The Yorkshire & Humber Academic Health Science Network’s Improvement Academy has welcomed the Department of Health’s announcement of a national mortality framework to learn from the care of patients who die.
We are also delighted that the Structured Judgement Review (SJR), which was developed and validated by Professor Allen Hutchinson from the Yorkshire & Humber AHSN’s Improvement Academy, has been recommended as one of the methodologies for a standardised approach to mortality reviews in NHS trusts.
The Yorkshire & Humber mortality programme was set up in 2014 and is entirely shaped by frontline clinicians. Twelve acute and mental health trusts in the region are now successfully using the SJR as part of their clinical governance structure to learn about both the good and not so good care in their health processes. Analysis of the reviews is used to inform and drive care quality improvement initiatives.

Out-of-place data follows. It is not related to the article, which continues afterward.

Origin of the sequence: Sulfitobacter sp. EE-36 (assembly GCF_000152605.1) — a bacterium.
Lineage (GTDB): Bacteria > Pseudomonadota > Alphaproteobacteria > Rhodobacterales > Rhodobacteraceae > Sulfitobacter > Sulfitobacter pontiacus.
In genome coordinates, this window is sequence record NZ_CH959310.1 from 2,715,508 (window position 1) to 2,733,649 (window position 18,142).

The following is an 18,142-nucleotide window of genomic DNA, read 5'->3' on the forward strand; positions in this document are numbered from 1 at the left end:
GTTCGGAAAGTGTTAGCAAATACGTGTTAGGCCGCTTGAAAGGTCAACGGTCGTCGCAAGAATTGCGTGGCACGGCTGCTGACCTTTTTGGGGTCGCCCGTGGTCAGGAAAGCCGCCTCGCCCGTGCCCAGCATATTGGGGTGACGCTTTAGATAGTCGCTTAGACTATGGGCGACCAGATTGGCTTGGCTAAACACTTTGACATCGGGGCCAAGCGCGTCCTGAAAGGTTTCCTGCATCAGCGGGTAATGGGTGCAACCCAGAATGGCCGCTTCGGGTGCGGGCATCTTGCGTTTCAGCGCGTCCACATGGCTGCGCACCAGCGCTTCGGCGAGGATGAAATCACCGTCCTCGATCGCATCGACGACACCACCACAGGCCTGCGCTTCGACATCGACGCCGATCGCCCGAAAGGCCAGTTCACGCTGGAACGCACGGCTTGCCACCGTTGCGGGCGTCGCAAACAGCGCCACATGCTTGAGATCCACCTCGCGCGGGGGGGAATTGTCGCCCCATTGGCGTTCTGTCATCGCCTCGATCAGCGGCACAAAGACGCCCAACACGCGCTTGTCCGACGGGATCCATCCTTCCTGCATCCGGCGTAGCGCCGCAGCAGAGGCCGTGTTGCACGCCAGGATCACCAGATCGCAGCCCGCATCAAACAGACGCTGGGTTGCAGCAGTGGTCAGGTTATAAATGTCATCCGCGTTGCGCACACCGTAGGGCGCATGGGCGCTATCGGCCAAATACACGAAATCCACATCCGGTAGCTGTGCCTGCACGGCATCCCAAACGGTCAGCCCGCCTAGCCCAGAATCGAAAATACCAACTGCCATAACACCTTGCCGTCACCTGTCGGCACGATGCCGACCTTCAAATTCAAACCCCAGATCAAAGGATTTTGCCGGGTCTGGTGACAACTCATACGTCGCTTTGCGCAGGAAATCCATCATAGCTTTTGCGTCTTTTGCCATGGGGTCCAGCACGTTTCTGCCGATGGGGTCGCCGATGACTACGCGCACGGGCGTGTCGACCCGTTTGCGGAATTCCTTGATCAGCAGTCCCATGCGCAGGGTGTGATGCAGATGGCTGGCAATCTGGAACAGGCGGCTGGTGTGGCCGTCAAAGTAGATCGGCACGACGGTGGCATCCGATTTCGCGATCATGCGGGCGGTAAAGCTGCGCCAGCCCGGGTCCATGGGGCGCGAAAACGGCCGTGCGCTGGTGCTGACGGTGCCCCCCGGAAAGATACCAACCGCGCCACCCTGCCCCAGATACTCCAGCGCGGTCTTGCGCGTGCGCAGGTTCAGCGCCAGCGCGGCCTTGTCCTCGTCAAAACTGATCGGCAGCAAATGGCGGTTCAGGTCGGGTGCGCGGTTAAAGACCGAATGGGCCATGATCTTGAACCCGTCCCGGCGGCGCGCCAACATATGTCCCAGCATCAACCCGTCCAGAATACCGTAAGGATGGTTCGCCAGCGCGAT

Since February 2016 the Yorkshire & Humber AHSN’s Improvement Academy has been working in partnership with the Royal College of Physicians to roll out the SJR methodology across England and Scotland for adult deaths in acute hospitals.
It is important to stress that the majority of patients who die in hospitals have had good care. However, when a review identifies failings in the care processes, whether this led to a death or not, then systems need to be in place to recognise and learn from these issues.
In a speech at yesterday’s Learning from Deaths event, Jeremy Hunt, Secretary of State for Health recognised the need to change the blame culture in the NHS and focus instead on learning and improvement. He also reassured health organisations that the aim of the framework was not to create a league table of avoidable deaths.
More information about this work is available here
To find out more about our Learning from Healthcare Deaths programme, please click here